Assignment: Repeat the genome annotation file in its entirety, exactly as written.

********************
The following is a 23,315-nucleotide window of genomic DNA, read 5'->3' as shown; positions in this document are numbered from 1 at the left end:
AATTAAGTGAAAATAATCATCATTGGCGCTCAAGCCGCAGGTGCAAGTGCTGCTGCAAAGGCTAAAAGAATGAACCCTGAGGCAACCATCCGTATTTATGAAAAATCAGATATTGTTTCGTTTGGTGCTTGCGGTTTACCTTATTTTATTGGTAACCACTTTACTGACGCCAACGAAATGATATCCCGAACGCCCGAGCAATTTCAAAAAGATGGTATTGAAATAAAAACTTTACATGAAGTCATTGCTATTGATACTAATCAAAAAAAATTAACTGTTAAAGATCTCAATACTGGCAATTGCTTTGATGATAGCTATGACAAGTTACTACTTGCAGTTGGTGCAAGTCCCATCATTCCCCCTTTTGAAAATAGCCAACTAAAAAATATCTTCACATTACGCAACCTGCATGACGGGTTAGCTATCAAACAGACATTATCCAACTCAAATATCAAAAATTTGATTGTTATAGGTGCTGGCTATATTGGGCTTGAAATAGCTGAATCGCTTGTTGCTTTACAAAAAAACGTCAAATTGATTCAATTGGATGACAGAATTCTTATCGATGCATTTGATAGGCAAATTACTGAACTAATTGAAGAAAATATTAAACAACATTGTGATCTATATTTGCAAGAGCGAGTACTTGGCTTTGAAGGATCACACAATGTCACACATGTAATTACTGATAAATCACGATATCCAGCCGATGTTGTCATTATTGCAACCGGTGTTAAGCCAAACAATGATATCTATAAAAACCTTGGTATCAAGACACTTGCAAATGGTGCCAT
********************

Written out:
The following is a 23,315-nucleotide window of genomic DNA, read 5'->3' as shown; positions in this document are numbered from 1 at the left end:
AATTAAGTGAAAATAATCATCATTGGCGCTCAAGCCGCAGGTGCAAGTGCTGCTGCAAAGGCTAAAAGAATGAACCCTGAGGCAACCATCCGTATTTATGAAAAATCAGATATTGTTTCGTTTGGTGCTTGCGGTTTACCTTATTTTATTGGTAACCACTTTACTGACGCCAACGAAATGATATCCCGAACGCCCGAGCAATTTCAAAAAGATGGTATTGAAATAAAAACTTTACATGAAGTCATTGCTATTGATACTAATCAAAAAAAATTAACTGTTAAAGATCTCAATACTGGCAATTGCTTTGATGATAGCTATGACAAGTTACTACTTGCAGTTGGTGCAAGTCCCATCATTCCCCCTTTTGAAAATAGCCAACTAAAAAATATCTTCACATTACGCAACCTGCATGACGGGTTAGCTATCAAACAGACATTATCCAACTCAAATATCAAAAATTTGATTGTTATAGGTGCTGGCTATATTGGGCTTGAAATAGCTGAATCGCTTGTTGCTTTACAAAAAAACGTCAAATTGATTCAATTGGATGACAGAATTCTTATCGATGCATTTGATAGGCAAATTACTGAACTAATTGAAGAAAATATTAAACAACATTGTGATCTATATTTGCAAGAGCGAGTACTTGGCTTTGAAGGATCACACAATGTCACACATGTAATTACTGATAAATCACGATATCCAGCCGATGTTGTCATTATTGCAACCGGTGTTAAGCCAAACAATGATATCTATAAAAACCTTGGTATCAAGACACTTGCAAATGGTGCCAT